But I would more likely to eat them as part of a multi-course spread. I’d pair it with dishes like samosas and onion bhajis followed by something like masoor dal.

However, I would be equally happy serving these cod pakora with a good pilau rice and the kachumber salad and raita I mentioned above.

Amritsari fish pakora served with chapatis, kachumber salad, mint raita and fresh coriander.

Equipment Used

I only mention brands of equipment if I think they make a material difference to a recipe. But if you have any questions feel free to ask them in the comments section below the recipe.

  • Stovetop.
  • Wok, I use a large carbon steel wok for frying but you could use a deep-fat fryer if you wish.
  • Sugar thermometer for measuring the temperature of oil in the wok.
  • Chopping board.
  • Kitchen knife.
  • Mixing bowls.
  • Measuring cups and spoons.
Amritsari fish pakora served with chapatis, kachumber salad, mint raita and fresh coriander.
Yield: 2 Servings

Amritsari Fish Fry Recipe

Prep Time: 5 minutes
Cook Time: 10 minutes
Resting Time: 1 hour
Total Time: 1 hour 15 minutes

These gloriously spiced cod pakoras are based on the ancient Northern Indian dish of Amritsari Fish Fry and they are absolutely delicious!


  • 300g (10oz) Cod Loin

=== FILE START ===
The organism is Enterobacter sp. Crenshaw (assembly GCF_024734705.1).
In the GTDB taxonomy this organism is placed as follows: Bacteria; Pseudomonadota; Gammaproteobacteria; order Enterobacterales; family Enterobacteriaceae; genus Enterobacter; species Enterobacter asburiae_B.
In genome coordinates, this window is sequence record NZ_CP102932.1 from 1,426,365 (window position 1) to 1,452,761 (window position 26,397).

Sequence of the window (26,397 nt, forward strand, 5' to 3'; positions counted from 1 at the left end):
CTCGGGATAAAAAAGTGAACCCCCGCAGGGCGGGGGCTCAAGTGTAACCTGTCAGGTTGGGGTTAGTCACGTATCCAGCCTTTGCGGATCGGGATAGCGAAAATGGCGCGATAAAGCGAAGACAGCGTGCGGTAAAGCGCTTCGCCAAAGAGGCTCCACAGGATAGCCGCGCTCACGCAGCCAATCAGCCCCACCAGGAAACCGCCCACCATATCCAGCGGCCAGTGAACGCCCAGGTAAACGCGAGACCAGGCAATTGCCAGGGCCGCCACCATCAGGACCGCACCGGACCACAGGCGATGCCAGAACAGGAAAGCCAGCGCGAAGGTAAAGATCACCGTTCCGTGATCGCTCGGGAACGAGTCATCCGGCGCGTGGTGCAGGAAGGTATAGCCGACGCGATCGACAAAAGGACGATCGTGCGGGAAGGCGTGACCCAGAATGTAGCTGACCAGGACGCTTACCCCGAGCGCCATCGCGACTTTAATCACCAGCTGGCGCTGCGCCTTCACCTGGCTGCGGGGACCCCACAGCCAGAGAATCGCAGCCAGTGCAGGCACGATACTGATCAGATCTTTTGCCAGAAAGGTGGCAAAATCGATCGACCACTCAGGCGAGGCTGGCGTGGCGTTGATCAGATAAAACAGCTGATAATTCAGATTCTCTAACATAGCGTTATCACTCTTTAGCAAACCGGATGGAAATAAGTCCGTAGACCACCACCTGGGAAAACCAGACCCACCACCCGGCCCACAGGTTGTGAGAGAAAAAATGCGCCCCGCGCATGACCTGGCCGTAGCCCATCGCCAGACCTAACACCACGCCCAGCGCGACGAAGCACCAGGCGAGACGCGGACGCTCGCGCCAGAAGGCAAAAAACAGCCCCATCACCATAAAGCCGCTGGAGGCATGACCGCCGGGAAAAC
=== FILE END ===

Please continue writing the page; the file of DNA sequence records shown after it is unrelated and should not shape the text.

• ½ Tsp Salt
  • ¼ Tsp Sugar
  • ¼ Tsp Asafoetida
  • 3 Tbsp Gram Flour
  • 2 Tbsp Natural Yoghurt
  • 1 Tbsp Milk
  • 1½ Tsp Kashmiri Chilli Powder
  • ½ Tsp Onion Salt
  • ½ Tsp Garlic Powder
  • ¼ Tsp Amchoor
  • ¼ Tsp Ground Cumin
  • ¼ Tsp Ground Turmeric
  • ¼ Tsp Ajwain Seeds
  • Chaat Masala for Garnish
  • Oil for Frying


  1. Sprinkle the cod with the asafoetida, salt and sugar, then set it aside in the fridge for an hour to firm up.
  2. Add the gram flour, yoghurt, milk, chilli powder, onion salt, garlic powder, amchoor, cumin, turmeric and ajwain seeds to a bowl and whisk to form a thick batter.
  3. Remove the fish from the fridge and cut it into bite-sized chunks. If your cod loin has a "seam" remove that first by cutting along the seam and then cutting it into strips. Finally, slice across the large loin piece to form nice medallions.
  4. Fill the base of a wok with 3-4 cm of cooking oil and heat it to a temperature of 170°C or 340°F. I use a sugar thermometer to measure the temperature.
  5. Place the cod in the batter and carefully coat, this is a thick batter so your hands will get mucky!
  6. Drop the fish into the oil individually and fry for 4-5 minutes before placing it on kitchen paper to soak up any excess oil. This is best done in two batches with this size of fish. You can keep the fish warm in a moderate oven whilst you finish the second batch.
  7. Sprinkle with chaat masala to finish whilst the fish is still hot.

Nutrition Information:



Serving Size:


Amount Per Serving: Calories: 427Total Fat: 26gSaturated Fat: 2gTrans Fat: 0gUnsaturated Fat: 23gCholesterol: 84mgSodium: 1224mgCarbohydrates: 9gFiber: 2gSugar: 3gProtein: 38g

Calorific details are provided by a third-party application and are to be used as indicative figures only.